Adjusting to space is easier than adjusting to Earth for me.
The calluses on your feet in space will eventually fall off. So, the bottoms of your feet become very soft like newborn baby feet. But the top of my feet develop rough alligator skin because I use the top of my feet to get around here on space station when using foot rails.
A lot of the data we collect is stuff that has to be analyzed on the ground. For instance, we can't see, you know, bone loss. Our cells, you know, that's something that we'll have to notice with imaging technology when I get back.
Leaving the space station was bittersweet - I had been there for a long time and looked forward to leaving, but it is a remarkable place.
There are definitely parts of Asia, Central America that when you look at them from space, you're always looking through a haze of pollution. As far as the atmosphere is concerned, and being able to see the surface, you know, I would say definitely those areas that I mentioned look kind of sick.
If we're going to go farther from Earth, to Mars or somewhere else someday, we have to have a good understanding of the psychological impact on people. And not only psychologically, but how it affects their cognition. We're doing a lot of research on my cognitive abilities.
We do a lot of science on the space station. Over the course of the year, there'll be 400 to 500 different investigations in all different kinds of disciplines. Some are related to improving life on earth in material science, physics, combustion science, earth sciences, medicine.
Something people don't recognize is that being on the space station is probably a lot like being in some kind of confinement - like isolation.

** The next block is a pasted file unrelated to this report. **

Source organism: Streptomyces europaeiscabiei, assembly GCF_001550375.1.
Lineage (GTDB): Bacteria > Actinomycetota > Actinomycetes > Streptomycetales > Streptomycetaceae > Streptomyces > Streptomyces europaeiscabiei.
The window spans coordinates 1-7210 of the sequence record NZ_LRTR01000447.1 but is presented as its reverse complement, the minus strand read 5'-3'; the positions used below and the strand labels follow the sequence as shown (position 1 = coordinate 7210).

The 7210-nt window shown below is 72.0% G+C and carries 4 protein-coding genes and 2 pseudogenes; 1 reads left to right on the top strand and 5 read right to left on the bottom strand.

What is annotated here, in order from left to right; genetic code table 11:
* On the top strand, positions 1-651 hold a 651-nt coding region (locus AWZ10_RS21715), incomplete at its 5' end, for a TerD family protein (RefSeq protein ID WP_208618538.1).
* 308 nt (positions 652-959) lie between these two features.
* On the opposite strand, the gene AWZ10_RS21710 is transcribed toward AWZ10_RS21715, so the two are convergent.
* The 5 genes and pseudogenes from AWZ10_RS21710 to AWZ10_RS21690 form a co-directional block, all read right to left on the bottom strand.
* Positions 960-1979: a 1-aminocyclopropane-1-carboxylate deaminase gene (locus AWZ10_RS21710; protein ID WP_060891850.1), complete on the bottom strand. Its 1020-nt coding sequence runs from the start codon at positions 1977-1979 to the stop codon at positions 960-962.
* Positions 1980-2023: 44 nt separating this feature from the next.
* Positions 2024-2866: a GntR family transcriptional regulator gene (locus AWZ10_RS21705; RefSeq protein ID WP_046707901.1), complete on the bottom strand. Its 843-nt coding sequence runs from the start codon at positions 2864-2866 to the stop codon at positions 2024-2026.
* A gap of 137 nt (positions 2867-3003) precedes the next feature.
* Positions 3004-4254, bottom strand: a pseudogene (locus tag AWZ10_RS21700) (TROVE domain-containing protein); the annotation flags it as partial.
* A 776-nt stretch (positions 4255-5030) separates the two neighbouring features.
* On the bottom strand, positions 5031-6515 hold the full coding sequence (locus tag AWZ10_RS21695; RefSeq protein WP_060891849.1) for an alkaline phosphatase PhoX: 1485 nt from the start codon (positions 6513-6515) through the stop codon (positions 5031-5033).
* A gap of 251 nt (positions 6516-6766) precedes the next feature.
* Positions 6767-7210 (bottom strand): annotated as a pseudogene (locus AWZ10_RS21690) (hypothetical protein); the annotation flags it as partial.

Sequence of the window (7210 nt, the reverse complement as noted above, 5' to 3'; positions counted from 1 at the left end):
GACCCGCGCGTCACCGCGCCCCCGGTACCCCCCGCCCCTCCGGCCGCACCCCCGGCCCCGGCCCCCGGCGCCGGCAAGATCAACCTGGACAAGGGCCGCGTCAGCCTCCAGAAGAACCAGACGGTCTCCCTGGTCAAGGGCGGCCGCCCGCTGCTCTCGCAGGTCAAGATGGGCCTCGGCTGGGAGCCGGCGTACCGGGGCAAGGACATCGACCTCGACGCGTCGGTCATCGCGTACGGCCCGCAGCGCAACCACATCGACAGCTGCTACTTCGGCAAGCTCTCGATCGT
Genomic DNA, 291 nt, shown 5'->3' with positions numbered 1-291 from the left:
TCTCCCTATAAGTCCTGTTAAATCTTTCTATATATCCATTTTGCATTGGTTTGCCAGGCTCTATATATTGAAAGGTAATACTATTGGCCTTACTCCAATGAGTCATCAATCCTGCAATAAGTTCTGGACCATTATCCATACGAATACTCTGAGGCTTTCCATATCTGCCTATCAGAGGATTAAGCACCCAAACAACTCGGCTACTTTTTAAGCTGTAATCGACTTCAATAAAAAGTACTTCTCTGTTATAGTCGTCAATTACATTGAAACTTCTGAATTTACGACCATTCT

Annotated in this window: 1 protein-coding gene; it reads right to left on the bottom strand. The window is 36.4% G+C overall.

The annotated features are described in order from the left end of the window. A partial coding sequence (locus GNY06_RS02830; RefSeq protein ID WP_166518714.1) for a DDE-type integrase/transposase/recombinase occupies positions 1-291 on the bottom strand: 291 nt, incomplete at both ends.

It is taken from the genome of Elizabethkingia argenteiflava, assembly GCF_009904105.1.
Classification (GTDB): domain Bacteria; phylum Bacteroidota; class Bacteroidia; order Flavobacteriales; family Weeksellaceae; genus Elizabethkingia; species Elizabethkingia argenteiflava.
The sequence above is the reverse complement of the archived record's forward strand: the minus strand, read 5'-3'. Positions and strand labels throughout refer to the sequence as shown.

It's an international space station. We have crew members from both the U.S. and Russia and now the United Kingdom with Tim Peake from the U.K... It's great to see that, on this space station, that we can work across cultures in a very cooperative way.
I'm actually thinking about maybe, on a spacewalk, not wearing my glasses. I normally wear those both for reading and a little bit of a distance correction, but the distance vision seems like it's gotten a little bit better. So I might go without.
If you go on a journey to Mars and get into deep space, there is several hundred times, maybe 300 times the radiation.
People do really well on space missions, but it's the physiological, the medical stuff, the stuff like radiation, loss of bone mass and muscle mass and density. It's those things that we need to figure out.
This is a really big space station. We do a lot of various kinds of work here, different kinds of science experiments; we have over 400 different experiments going on at any one time in different areas, from basic science research to medical technology, that hopefully will benefit more people on Earth.
I feel more like an environmentalist since I've been up here. There are parts of the Earth that are covered with pollution all the time. I saw weather that was unexpected. Storms bigger than we've seen in the past. This is a human effect. This is not a natural phenomenon.
The Earth is a beautiful planet. The space station is a great vantage point to observe it and share our planet in pictures. It makes you more of an environmentalist.
The space station here is a magical place and an incredible science facility.
I personally think going to Mars, if it takes two years or two and a half years, that's doable. Certainly, the first people who go there, that's going to be a big motivator, being first getting to Mars.
I've flown in space four times now, so it's going to be hard in that respect, but I certainly look forward to going back to Earth. I've been up here for a really long time and sometimes, when I think about it, I feel like I've lived my whole life up here.
A year is a long time to live without the human contact of loved ones, fresh air, and gravity, to name a few.
I believe in exploration, and I will miss being on the front lines of that endeavor. On one hand, I look forward to going home, but it's something that's been a big part of my life, and I'm going to miss it.